commit() writes the data synchronously (blocking the thread its called from). It then informs you about the success of the operation.
apply() schedules the data to be written asynchronously. It does not inform you about the success of the operation.
If you save with apply() and immediately read via any getX-method, the new value will be returned!
If you called apply() at some point and it’s still executing, any calls to commit() will block until all apply-calls and its own commit are finished.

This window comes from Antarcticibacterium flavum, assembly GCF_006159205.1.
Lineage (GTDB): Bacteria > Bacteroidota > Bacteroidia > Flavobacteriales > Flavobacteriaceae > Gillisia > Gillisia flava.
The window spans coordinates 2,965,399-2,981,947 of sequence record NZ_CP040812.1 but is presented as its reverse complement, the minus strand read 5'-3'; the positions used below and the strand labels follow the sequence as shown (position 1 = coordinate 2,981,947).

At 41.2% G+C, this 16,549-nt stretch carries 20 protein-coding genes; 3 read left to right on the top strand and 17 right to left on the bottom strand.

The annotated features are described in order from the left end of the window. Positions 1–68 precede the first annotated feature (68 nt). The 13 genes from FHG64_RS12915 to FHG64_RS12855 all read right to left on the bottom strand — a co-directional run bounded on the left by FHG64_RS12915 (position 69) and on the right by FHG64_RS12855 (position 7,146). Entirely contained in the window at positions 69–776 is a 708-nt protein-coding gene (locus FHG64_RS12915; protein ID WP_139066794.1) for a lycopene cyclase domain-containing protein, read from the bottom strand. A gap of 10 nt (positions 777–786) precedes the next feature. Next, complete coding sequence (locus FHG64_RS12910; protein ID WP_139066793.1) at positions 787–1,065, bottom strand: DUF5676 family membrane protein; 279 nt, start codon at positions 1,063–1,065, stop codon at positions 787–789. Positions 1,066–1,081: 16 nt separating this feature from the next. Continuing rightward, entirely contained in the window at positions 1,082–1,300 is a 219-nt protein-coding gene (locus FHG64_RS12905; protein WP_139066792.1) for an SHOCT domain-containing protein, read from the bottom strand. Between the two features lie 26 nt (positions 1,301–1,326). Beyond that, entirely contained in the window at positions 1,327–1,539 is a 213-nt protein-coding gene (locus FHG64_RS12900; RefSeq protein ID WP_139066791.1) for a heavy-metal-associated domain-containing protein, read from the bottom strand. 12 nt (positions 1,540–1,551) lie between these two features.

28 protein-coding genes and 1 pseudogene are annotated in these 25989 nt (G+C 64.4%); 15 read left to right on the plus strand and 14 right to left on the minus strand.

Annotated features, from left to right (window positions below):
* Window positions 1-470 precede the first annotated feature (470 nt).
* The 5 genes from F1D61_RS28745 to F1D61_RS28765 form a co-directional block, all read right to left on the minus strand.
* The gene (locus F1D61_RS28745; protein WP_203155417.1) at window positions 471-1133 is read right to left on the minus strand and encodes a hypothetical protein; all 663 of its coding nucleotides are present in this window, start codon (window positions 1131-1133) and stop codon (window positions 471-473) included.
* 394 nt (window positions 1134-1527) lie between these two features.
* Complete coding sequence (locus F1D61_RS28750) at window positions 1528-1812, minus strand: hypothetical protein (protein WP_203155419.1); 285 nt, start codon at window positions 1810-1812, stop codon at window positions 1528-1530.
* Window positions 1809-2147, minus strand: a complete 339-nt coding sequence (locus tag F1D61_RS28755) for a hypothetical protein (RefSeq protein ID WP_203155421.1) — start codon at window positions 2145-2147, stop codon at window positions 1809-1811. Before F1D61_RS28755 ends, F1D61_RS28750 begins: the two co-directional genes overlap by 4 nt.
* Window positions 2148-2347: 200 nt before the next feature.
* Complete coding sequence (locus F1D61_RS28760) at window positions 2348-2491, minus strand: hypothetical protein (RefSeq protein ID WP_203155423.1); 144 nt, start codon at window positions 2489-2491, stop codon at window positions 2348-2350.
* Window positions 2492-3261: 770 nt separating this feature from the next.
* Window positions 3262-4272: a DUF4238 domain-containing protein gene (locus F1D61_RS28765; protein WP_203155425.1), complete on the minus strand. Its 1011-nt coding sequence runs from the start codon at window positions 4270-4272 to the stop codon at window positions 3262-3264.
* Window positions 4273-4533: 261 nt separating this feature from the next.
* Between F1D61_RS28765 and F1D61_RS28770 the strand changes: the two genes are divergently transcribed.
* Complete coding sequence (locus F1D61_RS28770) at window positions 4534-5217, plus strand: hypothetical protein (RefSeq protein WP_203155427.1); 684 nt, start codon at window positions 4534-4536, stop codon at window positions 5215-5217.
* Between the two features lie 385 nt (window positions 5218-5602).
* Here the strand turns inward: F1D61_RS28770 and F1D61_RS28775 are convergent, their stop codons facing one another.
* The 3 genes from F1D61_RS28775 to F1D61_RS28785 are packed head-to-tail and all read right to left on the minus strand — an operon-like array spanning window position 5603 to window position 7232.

Unlike commit(), which writes its preferences out to persistent storage synchronously, apply() commits its changes to the in-memory SharedPreferences immediately but starts an asynchronous commit to disk and you won’t be notified of any failures. If another editor on this SharedPreferences does a regular commit() while a apply() is still outstanding, the commit() will block until all async commits are completed as well as the commit itself. As SharedPreferences instances are singletons within a process, it’s safe to replace any instance of commit() with apply() if you were already ignoring the return value.